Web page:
Congressman Pete Aguilar (D-San Bernardino) introduced the Academic Success Centers and Education Networks for Dreamers (ASCEND) Act on the house floor last week.
If approved by federal legislators, the proposed bill will establish grants to encourage colleges and universities to create and fund programs that support undocumented students.
Aguilar said motivation for the bill stems from his interactions with educators, community leaders, and students who expressed concerns over the lack of resources available on college campuses.
“It just surprised me that [undocumented students] have limited resources…and how good they were doing with so little,” Aguilar said. “The need is there for them to have a safe space where they could meet and exchange information.”
ASCEND will require Secretary of Education John B. King Jr. to award grants to institutions that aspire to help undocumented students with academic, career, and personal counseling, as well as with instructional services, admissions, and financial aid.
According to Aguilar’s staff, two grants will be available to colleges and universities. One of the grants will be awarded to centers and clubs with an established source of funding; the other grant will be awarded to clubs and centers without funding.
King’s office will be responsible for assessing how well college programs utilize their grants to establish or expand services for undocumented students.
Aguilar believes his bill may provide much-needed assistance in states that have historically discriminated against immigrants.
“There are schools and kids across this country that don’t have that safe space,” Aguilar expressed. “We tried to create this bill in a way that will be beneficial to everyone. The main focus is to ensure that young people achieve their full educational attainment irrespective of status.”
Zun Huang-Lin, who graduated from the Ohio State University with a Bachelor’s Degree in Economics in December 2015, said undocumented students in Ohio have a hard time finishing college because they lack support.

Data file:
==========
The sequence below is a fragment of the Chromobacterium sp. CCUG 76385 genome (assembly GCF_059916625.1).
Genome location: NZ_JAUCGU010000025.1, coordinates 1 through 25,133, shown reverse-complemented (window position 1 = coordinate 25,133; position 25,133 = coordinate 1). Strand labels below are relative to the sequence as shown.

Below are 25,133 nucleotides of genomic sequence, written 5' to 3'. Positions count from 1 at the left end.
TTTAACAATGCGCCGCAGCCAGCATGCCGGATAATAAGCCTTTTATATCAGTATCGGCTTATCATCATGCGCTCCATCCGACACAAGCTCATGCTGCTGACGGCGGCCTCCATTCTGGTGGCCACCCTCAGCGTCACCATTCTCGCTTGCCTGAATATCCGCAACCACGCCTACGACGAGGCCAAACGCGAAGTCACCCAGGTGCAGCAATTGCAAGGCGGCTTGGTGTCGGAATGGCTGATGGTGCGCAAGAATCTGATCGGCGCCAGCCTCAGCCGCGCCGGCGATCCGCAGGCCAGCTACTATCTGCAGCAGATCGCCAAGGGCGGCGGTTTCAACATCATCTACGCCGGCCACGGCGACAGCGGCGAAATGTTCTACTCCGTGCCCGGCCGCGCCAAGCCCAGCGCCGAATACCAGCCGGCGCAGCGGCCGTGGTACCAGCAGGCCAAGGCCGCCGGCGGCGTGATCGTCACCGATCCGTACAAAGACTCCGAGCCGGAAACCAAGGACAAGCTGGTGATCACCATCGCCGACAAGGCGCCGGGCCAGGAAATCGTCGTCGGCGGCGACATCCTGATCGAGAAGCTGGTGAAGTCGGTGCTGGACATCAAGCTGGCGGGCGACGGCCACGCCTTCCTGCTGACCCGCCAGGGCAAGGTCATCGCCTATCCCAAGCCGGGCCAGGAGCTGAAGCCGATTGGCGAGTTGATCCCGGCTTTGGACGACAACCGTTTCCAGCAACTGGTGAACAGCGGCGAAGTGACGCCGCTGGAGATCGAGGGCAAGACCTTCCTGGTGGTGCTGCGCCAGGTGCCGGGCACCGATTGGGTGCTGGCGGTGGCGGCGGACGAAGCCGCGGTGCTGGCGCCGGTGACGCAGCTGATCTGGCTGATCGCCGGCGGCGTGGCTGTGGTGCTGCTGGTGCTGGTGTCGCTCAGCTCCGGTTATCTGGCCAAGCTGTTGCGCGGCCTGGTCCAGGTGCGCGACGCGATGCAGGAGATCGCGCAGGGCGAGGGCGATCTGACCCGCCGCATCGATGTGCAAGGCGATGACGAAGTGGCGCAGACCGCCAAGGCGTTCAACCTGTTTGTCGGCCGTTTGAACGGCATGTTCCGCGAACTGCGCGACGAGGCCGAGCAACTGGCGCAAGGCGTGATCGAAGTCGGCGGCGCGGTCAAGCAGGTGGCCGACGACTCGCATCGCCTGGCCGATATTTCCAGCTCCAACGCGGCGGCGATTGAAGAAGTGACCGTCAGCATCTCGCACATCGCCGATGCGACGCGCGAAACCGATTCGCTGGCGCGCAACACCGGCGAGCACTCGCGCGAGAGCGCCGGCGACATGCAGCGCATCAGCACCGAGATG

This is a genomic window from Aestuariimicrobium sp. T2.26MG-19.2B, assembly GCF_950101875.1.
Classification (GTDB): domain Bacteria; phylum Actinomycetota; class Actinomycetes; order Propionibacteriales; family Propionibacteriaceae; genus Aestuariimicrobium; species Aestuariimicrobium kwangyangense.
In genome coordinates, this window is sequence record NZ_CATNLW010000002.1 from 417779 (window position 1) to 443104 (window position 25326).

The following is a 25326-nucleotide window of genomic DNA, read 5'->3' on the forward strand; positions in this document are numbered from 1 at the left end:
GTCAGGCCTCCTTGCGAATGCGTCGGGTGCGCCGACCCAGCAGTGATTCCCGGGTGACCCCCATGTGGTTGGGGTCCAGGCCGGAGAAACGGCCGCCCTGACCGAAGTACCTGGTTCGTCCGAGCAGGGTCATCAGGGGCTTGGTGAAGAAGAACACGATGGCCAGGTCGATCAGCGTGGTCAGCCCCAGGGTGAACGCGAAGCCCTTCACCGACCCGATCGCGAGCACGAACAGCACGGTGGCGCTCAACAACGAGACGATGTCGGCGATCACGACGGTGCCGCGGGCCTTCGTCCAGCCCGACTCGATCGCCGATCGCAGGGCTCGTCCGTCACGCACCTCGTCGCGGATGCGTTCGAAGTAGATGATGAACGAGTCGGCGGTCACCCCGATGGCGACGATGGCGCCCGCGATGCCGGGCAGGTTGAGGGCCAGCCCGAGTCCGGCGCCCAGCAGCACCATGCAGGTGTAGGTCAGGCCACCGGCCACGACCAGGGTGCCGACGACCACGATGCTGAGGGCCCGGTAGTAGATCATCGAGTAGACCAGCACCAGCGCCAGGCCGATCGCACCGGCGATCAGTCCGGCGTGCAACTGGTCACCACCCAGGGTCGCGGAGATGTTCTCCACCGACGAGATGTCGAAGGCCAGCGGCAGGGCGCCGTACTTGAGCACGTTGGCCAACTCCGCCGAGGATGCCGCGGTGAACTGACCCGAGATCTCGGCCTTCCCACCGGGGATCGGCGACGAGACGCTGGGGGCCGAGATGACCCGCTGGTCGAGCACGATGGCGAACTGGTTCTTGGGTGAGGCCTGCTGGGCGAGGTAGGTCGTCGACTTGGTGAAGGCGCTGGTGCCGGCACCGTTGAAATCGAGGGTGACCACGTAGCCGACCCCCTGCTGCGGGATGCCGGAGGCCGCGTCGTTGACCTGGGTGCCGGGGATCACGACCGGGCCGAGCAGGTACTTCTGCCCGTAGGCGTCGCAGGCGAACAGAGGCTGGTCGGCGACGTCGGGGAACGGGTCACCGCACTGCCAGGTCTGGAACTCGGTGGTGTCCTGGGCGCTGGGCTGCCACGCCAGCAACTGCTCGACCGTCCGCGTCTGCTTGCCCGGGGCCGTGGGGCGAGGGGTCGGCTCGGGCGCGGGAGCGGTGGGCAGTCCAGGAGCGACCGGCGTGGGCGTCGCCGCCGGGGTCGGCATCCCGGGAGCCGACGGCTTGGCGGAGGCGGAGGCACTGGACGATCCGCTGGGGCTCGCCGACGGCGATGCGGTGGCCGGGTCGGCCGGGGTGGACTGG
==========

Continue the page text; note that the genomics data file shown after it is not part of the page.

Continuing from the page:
“They don’t have anyone on campus that deals with [undocumented] students,” explained Huang-Lin. “There needs to be a better process in place. A lot of high school students in Ohio are frustrated because they want to go to college, but they simply can’t afford it.”
Three local colleges–UC Riverside, Cal State San Bernardino, and San Bernardino Valley College–have established student programs for undocumented students in the past two years.
The Undocumented Student Programs at UC Riverside assists students with employment training, resume building, and graduate school applications, according to Program Coordinator Ana Coria.
“Our help makes them feel that they’re not alone,” she said. “We want them to graduate and move on.”
The San Bernardino Community College District (SBCCD) expressed their support for Aguilar’s bill. One of SBCCD’s institutions, San Bernardino Valley College, is the only community college statewide with an undocumented student center.
“Federal policies and investments to facilitate college attainment among [undocumented students] not only promotes a better quality of life for thousands of California families, but it also reflects our core American values of fairness, hard work, and education,” said SBCCD Chancellor Bruce Baron.
Huang-Lin believes Aguilar’s bill could provide hope for undocumented students in Ohio, but is concerned that the state’s Board of Regents will refuse to apply for the grant.
“I definitely think the bill might make a difference,” he said. “But the institution has to be willing. If they do not apply, they don’t have to bear the responsibility.”